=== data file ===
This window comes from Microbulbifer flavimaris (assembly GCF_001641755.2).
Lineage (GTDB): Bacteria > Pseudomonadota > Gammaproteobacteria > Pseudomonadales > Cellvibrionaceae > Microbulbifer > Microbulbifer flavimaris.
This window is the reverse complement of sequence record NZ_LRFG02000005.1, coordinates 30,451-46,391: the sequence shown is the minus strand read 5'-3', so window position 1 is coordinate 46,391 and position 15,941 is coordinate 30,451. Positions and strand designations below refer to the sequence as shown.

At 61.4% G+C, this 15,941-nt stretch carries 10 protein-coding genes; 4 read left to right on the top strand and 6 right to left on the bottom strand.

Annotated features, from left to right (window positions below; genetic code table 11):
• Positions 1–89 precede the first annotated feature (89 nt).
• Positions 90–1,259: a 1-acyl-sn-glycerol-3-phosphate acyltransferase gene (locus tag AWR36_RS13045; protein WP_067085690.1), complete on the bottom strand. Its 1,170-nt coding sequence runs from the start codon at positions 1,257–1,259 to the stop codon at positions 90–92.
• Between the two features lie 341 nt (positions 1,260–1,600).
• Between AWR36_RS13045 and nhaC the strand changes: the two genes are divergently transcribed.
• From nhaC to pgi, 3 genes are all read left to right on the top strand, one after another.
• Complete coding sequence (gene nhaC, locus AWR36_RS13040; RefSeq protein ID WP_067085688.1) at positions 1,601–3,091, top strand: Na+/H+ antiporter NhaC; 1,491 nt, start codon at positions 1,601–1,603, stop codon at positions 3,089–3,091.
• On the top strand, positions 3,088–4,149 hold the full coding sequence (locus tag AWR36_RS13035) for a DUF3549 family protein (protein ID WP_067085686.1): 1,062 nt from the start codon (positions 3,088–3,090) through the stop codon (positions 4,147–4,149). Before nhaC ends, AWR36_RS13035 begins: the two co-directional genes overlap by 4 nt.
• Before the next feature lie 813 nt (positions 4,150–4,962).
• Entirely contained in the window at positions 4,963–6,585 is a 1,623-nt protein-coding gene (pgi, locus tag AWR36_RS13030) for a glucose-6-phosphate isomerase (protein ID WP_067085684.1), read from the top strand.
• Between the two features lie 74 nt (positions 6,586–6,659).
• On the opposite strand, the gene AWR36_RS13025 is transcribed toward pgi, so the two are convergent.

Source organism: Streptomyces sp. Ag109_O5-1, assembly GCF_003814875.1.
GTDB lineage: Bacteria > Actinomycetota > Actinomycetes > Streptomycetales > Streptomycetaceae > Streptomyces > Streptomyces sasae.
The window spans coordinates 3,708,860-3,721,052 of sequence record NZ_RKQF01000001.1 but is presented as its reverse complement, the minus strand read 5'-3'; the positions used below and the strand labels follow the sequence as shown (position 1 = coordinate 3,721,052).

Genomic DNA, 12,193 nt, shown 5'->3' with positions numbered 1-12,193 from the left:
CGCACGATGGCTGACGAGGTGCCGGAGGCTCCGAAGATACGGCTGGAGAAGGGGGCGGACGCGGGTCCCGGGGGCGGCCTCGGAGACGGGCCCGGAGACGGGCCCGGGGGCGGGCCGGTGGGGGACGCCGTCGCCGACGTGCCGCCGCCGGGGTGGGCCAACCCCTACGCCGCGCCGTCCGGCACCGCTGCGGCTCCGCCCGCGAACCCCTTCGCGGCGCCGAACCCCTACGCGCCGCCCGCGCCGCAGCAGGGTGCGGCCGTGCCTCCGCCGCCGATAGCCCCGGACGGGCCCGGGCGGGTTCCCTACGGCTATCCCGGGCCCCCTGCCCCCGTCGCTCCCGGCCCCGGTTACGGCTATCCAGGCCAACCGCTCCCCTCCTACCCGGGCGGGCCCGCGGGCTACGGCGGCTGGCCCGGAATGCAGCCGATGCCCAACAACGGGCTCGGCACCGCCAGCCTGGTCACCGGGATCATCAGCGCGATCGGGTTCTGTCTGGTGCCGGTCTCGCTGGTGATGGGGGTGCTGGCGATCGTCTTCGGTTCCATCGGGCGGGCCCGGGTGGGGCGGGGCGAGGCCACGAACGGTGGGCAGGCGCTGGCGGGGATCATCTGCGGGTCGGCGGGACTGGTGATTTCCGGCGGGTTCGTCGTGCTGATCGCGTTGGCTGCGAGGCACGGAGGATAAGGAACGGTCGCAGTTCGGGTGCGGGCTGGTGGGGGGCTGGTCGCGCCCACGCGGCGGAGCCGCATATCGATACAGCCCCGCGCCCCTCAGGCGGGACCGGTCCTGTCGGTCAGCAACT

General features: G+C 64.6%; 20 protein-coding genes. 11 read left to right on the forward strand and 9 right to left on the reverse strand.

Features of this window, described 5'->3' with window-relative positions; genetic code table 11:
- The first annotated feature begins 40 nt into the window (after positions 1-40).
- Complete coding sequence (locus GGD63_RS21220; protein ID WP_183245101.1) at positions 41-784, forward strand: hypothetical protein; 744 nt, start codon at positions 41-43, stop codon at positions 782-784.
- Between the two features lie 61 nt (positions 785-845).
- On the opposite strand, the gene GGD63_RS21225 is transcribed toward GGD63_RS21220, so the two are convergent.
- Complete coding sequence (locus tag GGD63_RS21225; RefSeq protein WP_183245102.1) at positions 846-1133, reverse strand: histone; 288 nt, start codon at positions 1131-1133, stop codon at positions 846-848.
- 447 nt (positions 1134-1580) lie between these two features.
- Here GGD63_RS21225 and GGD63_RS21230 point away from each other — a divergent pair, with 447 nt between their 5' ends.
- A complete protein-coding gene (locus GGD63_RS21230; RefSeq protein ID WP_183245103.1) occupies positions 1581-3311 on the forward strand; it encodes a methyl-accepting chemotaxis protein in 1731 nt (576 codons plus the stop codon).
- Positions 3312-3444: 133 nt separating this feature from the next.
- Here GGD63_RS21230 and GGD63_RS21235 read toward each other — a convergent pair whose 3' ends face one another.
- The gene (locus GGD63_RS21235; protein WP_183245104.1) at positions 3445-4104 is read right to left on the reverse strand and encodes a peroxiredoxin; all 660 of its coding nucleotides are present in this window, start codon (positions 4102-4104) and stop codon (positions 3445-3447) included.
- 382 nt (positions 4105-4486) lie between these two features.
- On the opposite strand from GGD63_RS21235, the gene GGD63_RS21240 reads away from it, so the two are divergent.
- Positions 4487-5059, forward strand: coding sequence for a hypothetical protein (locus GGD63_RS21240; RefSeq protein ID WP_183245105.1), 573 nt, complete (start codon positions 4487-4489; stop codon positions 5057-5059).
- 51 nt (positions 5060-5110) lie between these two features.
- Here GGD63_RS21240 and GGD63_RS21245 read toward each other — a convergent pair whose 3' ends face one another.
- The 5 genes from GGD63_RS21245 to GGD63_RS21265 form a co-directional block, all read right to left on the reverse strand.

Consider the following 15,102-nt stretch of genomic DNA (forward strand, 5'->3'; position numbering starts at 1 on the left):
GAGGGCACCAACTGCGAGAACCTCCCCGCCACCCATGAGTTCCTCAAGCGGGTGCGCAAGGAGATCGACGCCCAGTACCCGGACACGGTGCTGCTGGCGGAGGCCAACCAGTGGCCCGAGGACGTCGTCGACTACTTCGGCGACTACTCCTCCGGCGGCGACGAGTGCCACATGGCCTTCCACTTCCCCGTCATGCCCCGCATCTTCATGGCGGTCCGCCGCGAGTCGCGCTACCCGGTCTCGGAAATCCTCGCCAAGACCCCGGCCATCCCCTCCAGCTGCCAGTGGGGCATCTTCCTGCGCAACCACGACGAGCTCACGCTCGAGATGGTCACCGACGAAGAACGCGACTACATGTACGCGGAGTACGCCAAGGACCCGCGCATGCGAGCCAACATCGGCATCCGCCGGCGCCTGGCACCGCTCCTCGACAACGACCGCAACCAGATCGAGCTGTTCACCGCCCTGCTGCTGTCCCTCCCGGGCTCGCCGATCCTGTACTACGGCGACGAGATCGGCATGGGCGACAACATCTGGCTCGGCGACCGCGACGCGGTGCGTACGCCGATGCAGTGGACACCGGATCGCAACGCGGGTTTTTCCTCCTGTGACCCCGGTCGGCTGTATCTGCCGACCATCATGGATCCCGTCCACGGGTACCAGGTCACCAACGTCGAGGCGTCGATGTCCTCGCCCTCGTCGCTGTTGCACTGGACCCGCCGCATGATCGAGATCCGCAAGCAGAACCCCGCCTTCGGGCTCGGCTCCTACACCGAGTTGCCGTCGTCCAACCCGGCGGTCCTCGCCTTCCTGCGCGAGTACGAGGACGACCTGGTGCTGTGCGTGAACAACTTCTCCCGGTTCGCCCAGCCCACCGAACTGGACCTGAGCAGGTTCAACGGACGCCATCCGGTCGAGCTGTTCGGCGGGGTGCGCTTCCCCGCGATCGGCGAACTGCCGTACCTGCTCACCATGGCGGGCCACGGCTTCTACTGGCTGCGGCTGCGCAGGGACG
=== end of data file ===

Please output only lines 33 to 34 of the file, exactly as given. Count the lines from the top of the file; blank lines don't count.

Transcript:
- Here GGD63_RS21230 and GGD63_RS21235 read toward each other — a convergent pair whose 3' ends face one another.
- The gene (locus GGD63_RS21235; protein WP_183245104.1) at positions 3445-4104 is read right to left on the reverse strand and encodes a peroxiredoxin; all 660 of its coding nucleotides are present in this window, start codon (positions 4102-4104) and stop codon (positions 3445-3447) included.